It’s hard to open a fashion magazine or celebrity rag this year without reading tomboy-this or boyfriend cut-that. Twenty years ago, however, or even five, the word tomboy, both as a noun and an adjective, was—let’s face it—as outrÃ© as “girl power” is today. In fact, throughout the twentieth century, the mass marketing of gender stereotypes—Barbie being the perfect example—meant tomboys cropped up in only small numbers against the odds, trends, and ads. Not so anymore: casual menswear-infused fashions for women have positively exploded into the mainstream under the helm of designers and stylists ranging from J. Crew to Rag & Bone, creating a mass acceptance of both the word tomboy and the women associated with it.
We’re not just talking style—it’s important to understand that being a tomboy isn’t something you can accomplish by wearing a pair of your boyfriend’s Levi’s down Robertson Boulevard. It goes far beyond fashion. True tomboys are measured in equal parts wardrobe and spirit. They are adventurous, confident, independent, rebellious, and ballsy. Katharine Hepburn, perhaps the tomboy of all tomboys, famously told Barbara Walters in 1981, “I’ve just done what I’ve damn well wanted to and I’ve made enough money to support myself and I ain’t afraid of being alone.” This from the woman who wore pants at a time when it was a serious sartorial crime for women to do so. Indeed, if it weren’t for Hepburn, who also breathed life into the onscreen tomboy of all tomboys, Jo Marsh of Louisa May Alcott’s Little Women, those basking in the gleam of how damn cool it is to wear plaid and rock the fedora wouldn’t be doing so today.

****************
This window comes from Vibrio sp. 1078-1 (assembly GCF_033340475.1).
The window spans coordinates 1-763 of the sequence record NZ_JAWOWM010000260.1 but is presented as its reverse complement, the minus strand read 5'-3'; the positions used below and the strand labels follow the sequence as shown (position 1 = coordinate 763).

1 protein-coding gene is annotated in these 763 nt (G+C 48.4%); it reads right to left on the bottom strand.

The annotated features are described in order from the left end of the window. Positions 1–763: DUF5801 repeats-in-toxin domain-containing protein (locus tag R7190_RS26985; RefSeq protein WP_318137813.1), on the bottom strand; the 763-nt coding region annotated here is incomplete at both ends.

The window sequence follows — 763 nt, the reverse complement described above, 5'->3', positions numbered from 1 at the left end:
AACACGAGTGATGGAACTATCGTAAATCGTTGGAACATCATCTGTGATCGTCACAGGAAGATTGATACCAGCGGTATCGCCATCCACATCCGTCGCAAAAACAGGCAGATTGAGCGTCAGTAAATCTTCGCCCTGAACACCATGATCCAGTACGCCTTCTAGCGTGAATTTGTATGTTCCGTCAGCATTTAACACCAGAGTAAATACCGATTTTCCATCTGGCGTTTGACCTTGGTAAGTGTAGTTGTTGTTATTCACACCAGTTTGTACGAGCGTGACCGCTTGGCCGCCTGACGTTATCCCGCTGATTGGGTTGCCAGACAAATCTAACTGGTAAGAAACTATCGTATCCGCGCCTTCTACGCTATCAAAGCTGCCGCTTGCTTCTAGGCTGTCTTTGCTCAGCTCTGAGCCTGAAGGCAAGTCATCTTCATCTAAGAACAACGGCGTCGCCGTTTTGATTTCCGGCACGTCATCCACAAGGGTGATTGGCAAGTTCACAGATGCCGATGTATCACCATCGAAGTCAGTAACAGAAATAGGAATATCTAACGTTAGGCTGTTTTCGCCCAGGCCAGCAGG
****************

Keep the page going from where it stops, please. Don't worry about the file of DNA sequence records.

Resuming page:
And where Hepburn epitomized the cross-section of tomboy look and spirit, Marlene Dietrich used it to expand society’s definition of feminity. She sauntered around Paris in a man’s tuxedo some 80 years ago. Far from suggesting male or transvestite traits, she reset the bar for women while still being sought after by men. In fact, seminal macho man John Wayne called Dietrich “the most intriguing woman I’ve ever known.”
Today the gamut of true contemporary tomboys runs wide—socialites, actresses, rockers, and models all want in on the action. But only those who take their queues from the legends and simultaneously embody the look and soul of the tomboy can actually pull it off. Witness Vogue fashion icon and writer Lesley M. M. Blume, who recently wore a Dietrich-inspired tailored tux to the Frick Ball in New York City. “I’ve rarely felt as glamorous… I doubt the most elaborate Oscar de la Renta ballgown could have had the same effect. I can’t explain the calm of it, sailing around in tails amidst a sea of satin dresses. And yet, it still felt distinctly feminine”albeit a stranger, more extravagant version of femininity,” she told TomboyStyle.
Kristen Stewart, the anti-starlet of the Twilight saga is also unfussy and sexy—and just headlined the film The Runaways as iconic rocker Joan Jett, who once said “I grew up in a world that told girls they couldn’t play rock ‘n’ roll.” Ditto British model Agyness Deyn, who cut her hair short when she was only 13, then became a skinhead when she was 17.
Yes, today even the word itself—which society used to employ pejoratively—has taken on aspirational meaning. Not only are girls and women embracing the idea of the tomboy, but they’re reaching for it, even the unlikeliest of them all, Paris Hilton, has proclaimed she is one. Undoubtedly, as society ventures into deeper definitions of style and femininity, so too the tomboy will evolve.
Then again both fashion and tomboys are known for their fleeting personalities.
Photo of Lesley M. M. Blume by Katie Fischer.
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